Possible cover for the Collins edition (due 2015). This book is a sequel to Vol I, Non-Passerines by Jorge R. Rodriguez Mata, Francisco Erze and Maurice Rumboll
N1-Voor-S.Am
This double page spread gives an idea of how the plates, text and maps will be combined in the new book
N2-Open-SAm

This BLUE-BACKED TANAGER is unmistakable; there is no other bird in this region with red eyes and this blue and yellow colour pattern
N3a

Birds like these 6 species (and there are many more tapaculos) are so similar that you need their distribution maps to identify them. The voice is a good ID feature but not very easy to describe in a book, especially one written by a Dutchman for English-speaking people


SANTA MARTA TAPACULO
N3b

N3b2
LONG-TAILED TAPACULO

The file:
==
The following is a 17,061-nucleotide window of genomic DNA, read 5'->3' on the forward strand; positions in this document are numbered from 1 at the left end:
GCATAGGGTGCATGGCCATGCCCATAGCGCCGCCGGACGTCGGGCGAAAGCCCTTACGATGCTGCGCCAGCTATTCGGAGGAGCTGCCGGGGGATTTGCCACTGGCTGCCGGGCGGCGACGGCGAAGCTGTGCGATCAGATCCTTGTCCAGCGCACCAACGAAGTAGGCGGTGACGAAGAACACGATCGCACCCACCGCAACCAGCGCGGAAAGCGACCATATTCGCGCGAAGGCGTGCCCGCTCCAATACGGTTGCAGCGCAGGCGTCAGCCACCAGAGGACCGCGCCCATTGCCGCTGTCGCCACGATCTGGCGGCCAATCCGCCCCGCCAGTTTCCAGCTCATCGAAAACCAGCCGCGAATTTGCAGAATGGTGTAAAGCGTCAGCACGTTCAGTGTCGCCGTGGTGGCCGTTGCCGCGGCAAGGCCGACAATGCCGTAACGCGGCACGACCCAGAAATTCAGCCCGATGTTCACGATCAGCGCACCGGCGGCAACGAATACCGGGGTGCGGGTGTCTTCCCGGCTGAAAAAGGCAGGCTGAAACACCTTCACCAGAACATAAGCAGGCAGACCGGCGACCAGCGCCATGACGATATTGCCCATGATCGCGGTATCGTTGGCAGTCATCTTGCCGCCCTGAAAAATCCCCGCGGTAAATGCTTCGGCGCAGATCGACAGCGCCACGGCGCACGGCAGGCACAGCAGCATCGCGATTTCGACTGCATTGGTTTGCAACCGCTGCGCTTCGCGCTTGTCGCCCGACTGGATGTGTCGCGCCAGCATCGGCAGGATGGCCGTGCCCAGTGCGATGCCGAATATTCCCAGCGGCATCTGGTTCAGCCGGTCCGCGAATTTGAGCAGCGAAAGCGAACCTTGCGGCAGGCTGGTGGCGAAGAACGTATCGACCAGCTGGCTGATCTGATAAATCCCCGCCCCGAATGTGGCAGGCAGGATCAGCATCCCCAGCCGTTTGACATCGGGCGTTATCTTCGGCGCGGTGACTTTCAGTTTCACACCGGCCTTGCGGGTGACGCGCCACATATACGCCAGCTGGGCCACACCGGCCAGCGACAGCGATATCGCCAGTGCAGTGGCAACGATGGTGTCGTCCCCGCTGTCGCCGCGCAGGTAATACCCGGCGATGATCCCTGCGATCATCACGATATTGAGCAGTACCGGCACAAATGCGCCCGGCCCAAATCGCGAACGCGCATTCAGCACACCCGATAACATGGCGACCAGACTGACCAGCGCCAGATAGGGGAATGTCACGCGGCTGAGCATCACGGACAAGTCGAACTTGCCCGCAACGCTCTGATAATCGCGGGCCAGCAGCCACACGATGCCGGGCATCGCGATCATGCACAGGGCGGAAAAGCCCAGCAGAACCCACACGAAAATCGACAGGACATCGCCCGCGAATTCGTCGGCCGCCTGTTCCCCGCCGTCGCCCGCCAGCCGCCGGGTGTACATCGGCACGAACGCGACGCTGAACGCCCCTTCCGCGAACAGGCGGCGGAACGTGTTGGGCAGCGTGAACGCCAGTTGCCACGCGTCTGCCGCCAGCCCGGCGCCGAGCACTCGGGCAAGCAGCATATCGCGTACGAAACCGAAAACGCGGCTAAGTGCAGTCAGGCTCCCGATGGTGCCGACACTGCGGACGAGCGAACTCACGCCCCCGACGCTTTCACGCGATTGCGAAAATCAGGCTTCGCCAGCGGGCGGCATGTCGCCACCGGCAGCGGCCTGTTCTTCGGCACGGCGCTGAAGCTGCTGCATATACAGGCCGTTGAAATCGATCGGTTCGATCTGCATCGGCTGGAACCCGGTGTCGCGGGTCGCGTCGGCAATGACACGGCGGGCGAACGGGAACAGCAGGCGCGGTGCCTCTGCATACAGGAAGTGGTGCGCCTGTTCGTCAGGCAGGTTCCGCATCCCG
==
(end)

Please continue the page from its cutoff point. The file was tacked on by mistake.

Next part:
N3c

N3c2
RUFOUS-VENTED TAPACULO
N3d

N3d2

WHITE-CROWNED TAPACULO
N3e

BOLIVIAN TAPACULO
N3f

UPPER MAGDALENA TAPACULO
N3h


WHAT ARE PASSERINES? This subclass of birds is distinguished from non-passerines by the construction of their song organ (hence the alternative name: songbirds); also by the design of their feet, with 3 toes pointing forwards and 1 backwards, which can be locked around a perch when resting/sleeping (hence the name perching birds)
THE LARYNX
N3m Larynx

Humans and (other) mammals produce sound in their Larynx, an organ at the top of the windpipe. Air is pressed through a slit between vocal cords (VC) forcing them to vibrate.

A = windpipe, B = Oesophagus, C – valve between A and B, T = tongue

THE SYRINX
N3n Syrinx

Birds produce sound in their Syrinx, an organ much deeper in the chest, where the windpipe (A) splits in two long pipes (P). In this soundbox there are labia (L, lips) whose form and tension is regulated by an inflatable air sac (S) and a system of paired muscles (M 1-4). Songbirds (or passerines) have a system of 4-7 muscles. Non-passerines have either none or 1-3 pairs of muscles. Note that many birds can produce sound in both lung pipes, producing different notes at the same time